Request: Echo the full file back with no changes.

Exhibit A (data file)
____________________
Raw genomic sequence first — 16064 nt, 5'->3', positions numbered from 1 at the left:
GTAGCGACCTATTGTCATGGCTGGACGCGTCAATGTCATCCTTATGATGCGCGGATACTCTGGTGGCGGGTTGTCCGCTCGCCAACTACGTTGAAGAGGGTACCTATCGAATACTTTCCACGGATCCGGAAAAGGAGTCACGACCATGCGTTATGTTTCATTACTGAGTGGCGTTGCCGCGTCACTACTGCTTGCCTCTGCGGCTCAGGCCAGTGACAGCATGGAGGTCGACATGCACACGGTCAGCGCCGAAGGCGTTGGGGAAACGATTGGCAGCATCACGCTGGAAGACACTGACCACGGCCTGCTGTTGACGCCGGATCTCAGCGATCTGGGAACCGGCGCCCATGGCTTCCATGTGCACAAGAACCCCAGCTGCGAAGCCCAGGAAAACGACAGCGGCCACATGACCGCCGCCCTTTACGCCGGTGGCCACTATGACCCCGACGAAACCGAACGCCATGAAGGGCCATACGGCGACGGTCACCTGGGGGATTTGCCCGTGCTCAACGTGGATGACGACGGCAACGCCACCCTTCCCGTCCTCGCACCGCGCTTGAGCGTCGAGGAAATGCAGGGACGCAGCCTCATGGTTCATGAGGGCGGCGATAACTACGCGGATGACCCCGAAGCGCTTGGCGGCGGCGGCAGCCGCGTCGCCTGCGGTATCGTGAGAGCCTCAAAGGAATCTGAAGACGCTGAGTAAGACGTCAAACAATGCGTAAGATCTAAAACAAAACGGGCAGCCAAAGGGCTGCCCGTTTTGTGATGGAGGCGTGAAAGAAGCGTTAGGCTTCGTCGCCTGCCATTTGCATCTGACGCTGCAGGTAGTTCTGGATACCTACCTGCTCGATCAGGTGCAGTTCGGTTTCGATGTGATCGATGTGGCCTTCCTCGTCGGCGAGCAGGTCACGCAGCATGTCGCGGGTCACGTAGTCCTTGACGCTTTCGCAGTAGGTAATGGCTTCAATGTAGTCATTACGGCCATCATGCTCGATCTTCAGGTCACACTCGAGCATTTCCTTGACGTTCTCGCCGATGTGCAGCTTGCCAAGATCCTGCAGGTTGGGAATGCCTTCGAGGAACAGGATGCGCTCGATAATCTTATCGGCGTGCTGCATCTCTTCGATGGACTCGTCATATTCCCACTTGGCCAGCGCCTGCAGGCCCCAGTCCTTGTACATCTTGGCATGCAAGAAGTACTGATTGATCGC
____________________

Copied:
Raw genomic sequence first — 16064 nt, 5'->3', positions numbered from 1 at the left:
GTAGCGACCTATTGTCATGGCTGGACGCGTCAATGTCATCCTTATGATGCGCGGATACTCTGGTGGCGGGTTGTCCGCTCGCCAACTACGTTGAAGAGGGTACCTATCGAATACTTTCCACGGATCCGGAAAAGGAGTCACGACCATGCGTTATGTTTCATTACTGAGTGGCGTTGCCGCGTCACTACTGCTTGCCTCTGCGGCTCAGGCCAGTGACAGCATGGAGGTCGACATGCACACGGTCAGCGCCGAAGGCGTTGGGGAAACGATTGGCAGCATCACGCTGGAAGACACTGACCACGGCCTGCTGTTGACGCCGGATCTCAGCGATCTGGGAACCGGCGCCCATGGCTTCCATGTGCACAAGAACCCCAGCTGCGAAGCCCAGGAAAACGACAGCGGCCACATGACCGCCGCCCTTTACGCCGGTGGCCACTATGACCCCGACGAAACCGAACGCCATGAAGGGCCATACGGCGACGGTCACCTGGGGGATTTGCCCGTGCTCAACGTGGATGACGACGGCAACGCCACCCTTCCCGTCCTCGCACCGCGCTTGAGCGTCGAGGAAATGCAGGGACGCAGCCTCATGGTTCATGAGGGCGGCGATAACTACGCGGATGACCCCGAAGCGCTTGGCGGCGGCGGCAGCCGCGTCGCCTGCGGTATCGTGAGAGCCTCAAAGGAATCTGAAGACGCTGAGTAAGACGTCAAACAATGCGTAAGATCTAAAACAAAACGGGCAGCCAAAGGGCTGCCCGTTTTGTGATGGAGGCGTGAAAGAAGCGTTAGGCTTCGTCGCCTGCCATTTGCATCTGACGCTGCAGGTAGTTCTGGATACCTACCTGCTCGATCAGGTGCAGTTCGGTTTCGATGTGATCGATGTGGCCTTCCTCGTCGGCGAGCAGGTCACGCAGCATGTCGCGGGTCACGTAGTCCTTGACGCTTTCGCAGTAGGTAATGGCTTCAATGTAGTCATTACGGCCATCATGCTCGATCTTCAGGTCACACTCGAGCATTTCCTTGACGTTCTCGCCGATGTGCAGCTTGCCAAGATCCTGCAGGTTGGGAATGCCTTCGAGGAACAGGATGCGCTCGATAATCTTATCGGCGTGCTGCATCTCTTCGATGGACTCGTCATATTCCCACTTGGCCAGCGCCTGCAGGCCCCAGTCCTTGTACATCTTGGCATGCAAGAAGTACTGATTGATCGC